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Too Hot? Cannabinoids May Help Cool The Body

Philip Ghezelbash
menopause woman sweating

How will you survive this heatwave? Or the horrid crutch of night sweats caused by menopause or cancer? Maybe cannabis.

Is there anything worse than being too hot? The sleepless nights, restlessness, and night sweats make it almost unbearable. But forget the fans, icepacks, and desperate searches for air conditioning. The solution may lie in cannabis. 

Cannabis And Night Sweats: Cannabinoids Are ‘Cool’

A recent study has found that cannabis may potentially manage night sweats. Cancer patients, for instance, often suffer from night sweats. These drastically affect their ability to sleep and their quality of life. There are often few treatment options, especially for palliative patients. 

Night sweats are also closely associated with anorexia-cachexia syndrome, common among cancer and HIV patients. Because of this, it is thought that night sweats occur through the activation and production of pro-inflammatory cytokines, including tumor necrosis factor-? (TNF-?), interleukin-1, interleukin-2, and prostaglandins. The study looked at the impact that cannabinoids may have on body temperature. 

Cannabis contains active cannabinoids that interact with the endocannabinoid system. Cannabinoids engage with cannabinoid receptors, such as the G-Protein coupled receptors: CB1 and CB2. 

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Cannabinoids have been shown to “modulate cytokine activity and produce hypothermia in animal models,” which suggests that these may hold therapeutic potential as a treatment for night sweats. As such, the study examined the effect that Dronabinol, an oral synthetic THC cannabinoid, had on night sweats in five cancer patients. The results showed that all five patients reported an improvement in their night sweats and that the synthetic cannabinoid successfully relieved their symptoms. 

Another study looked at the effect that the synthetic THC cannabinoid drug, Nabilone, has on night sweats in cancer patients. With Nabilone given to four advanced stage cancer patients, the researchers found that the synthetic cannabinoid also resulted in successful management of night sweats. The patients all reported a significant reduction in symptoms within 48 hours of treatment with Nabilone. 

THC’s Affects on Sleep

But, what about a natural cannabinoid? Would these compounds have the same effect on body temperature regulation? The research suggests that they do.

Research tells us that THC is able to induce a homeostatic cooling effect, similar to what happens during hypothermia. One study showed that when CBD was given to rats alongside THC, CBD did not reverse the hypothermic effects of THC. In fact CBD may have exacerbated these effects. This means that simply taking cannabis may also be an effective measure against overheating and night sweats, as CBD does not affect or negate THC’s cooling properties.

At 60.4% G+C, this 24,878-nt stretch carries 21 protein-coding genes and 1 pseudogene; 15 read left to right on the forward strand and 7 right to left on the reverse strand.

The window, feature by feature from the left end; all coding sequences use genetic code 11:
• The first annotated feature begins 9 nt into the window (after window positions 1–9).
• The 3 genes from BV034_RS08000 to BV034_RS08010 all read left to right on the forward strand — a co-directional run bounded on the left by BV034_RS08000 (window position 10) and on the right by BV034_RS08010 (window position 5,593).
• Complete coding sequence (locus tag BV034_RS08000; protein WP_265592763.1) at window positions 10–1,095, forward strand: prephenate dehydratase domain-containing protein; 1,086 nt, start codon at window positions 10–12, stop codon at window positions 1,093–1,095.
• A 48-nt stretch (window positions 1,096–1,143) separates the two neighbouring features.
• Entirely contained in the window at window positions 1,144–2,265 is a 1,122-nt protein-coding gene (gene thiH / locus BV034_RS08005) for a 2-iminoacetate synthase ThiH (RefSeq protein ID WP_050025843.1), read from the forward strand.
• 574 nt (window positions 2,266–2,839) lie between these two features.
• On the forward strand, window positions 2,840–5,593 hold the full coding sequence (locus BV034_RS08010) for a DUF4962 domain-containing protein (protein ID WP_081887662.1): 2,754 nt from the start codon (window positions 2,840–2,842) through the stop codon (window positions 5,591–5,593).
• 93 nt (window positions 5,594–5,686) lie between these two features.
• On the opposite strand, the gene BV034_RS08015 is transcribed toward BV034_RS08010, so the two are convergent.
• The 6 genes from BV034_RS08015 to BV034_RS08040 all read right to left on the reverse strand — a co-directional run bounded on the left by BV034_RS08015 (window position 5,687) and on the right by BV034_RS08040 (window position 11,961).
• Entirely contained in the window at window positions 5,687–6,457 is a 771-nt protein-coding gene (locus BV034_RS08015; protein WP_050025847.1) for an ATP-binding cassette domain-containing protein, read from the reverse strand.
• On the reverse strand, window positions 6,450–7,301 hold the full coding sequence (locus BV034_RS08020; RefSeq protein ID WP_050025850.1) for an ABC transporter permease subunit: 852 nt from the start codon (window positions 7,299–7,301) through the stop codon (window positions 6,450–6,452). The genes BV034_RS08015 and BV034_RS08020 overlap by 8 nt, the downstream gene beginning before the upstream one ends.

Inflammation, Heat, and Cannabis

If you’re feeling too hot, one of the common causes for that may actually be inflammation. Inflammation is the result of an immune response that increases blood flow to the damaged or compromised site. This is why when you’re sick, you often get a fever. It’s your body’s way of fighting infection and disease

It is thought that one of the ways inflammation causes fever is through pro-inflammatory cytokines that bind to receptors on endothelial cells in the brain. These induce fever by initiating the production of prostaglandin E2, which is a hormone-like substance that plays an important role in inducing fever and inflammation. 

Cannabis may be able to regulate body heat through the reduction of inflammation through its receptors. Cannabinoids, including THC, activate G-protein coupled receptors, known as CB2 receptors. These receptors may play an important role in inflammation modulating. CB2 are commonly found in immune cells, where these receptors influence the release of cytokines and the migration of neutrophils and macrophages. These are all essential components of an immune response that induces inflammation. A reduction in their release would result in reduced body temperature. 

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CBD may also be able to play a role in reducing body temperature. CBD acts on receptor pathways and other non-cannabidiol receptors. Researchers believe that CBD may target specific glycine receptors, which can result in reduced inflammation and temperature. This cannabinoid may enhance ? GlyR expression, a glycine receptor that mediates the glycinergic cannabinoid-induced suppression of inflammation. 

So Can Cannabis Help When You’re Too Hot?

Overheating is an extremely uncomfortable experience that can affect sleep, mood, anxiety, and overall wellbeing. It is a common symptom for cancer sufferers, where it drastically affects their quality of life and palliative care. Research has shown us that synthetic THC cannabinoids may be able to treat night sweats in these patients. This is hopeful, as night sweats are a symptom that usually resists treatment.

Phytocannabiniods, THC and CBD, also hold promise. Researchers believe that THC induces hypothermia. Moreover, CBD may exaggerate these effects. Inflammation is one of the main causes of increased temperature and researchers think that cannabis may lower body temperature by modulating the cytokines, neutrophils, macrophages, and receptors involved in inflammation. 

 

Philip Ghezelbash

Philip Ghezelbash is an ex-personal trainer with a science background who currently operates New Zealand's only health specialized writing studio. He is passionate about presenting complex science in an easy to digest manner and is a firm believer that cannabis has substantial potential to be used as a medicine for degenerative disease.

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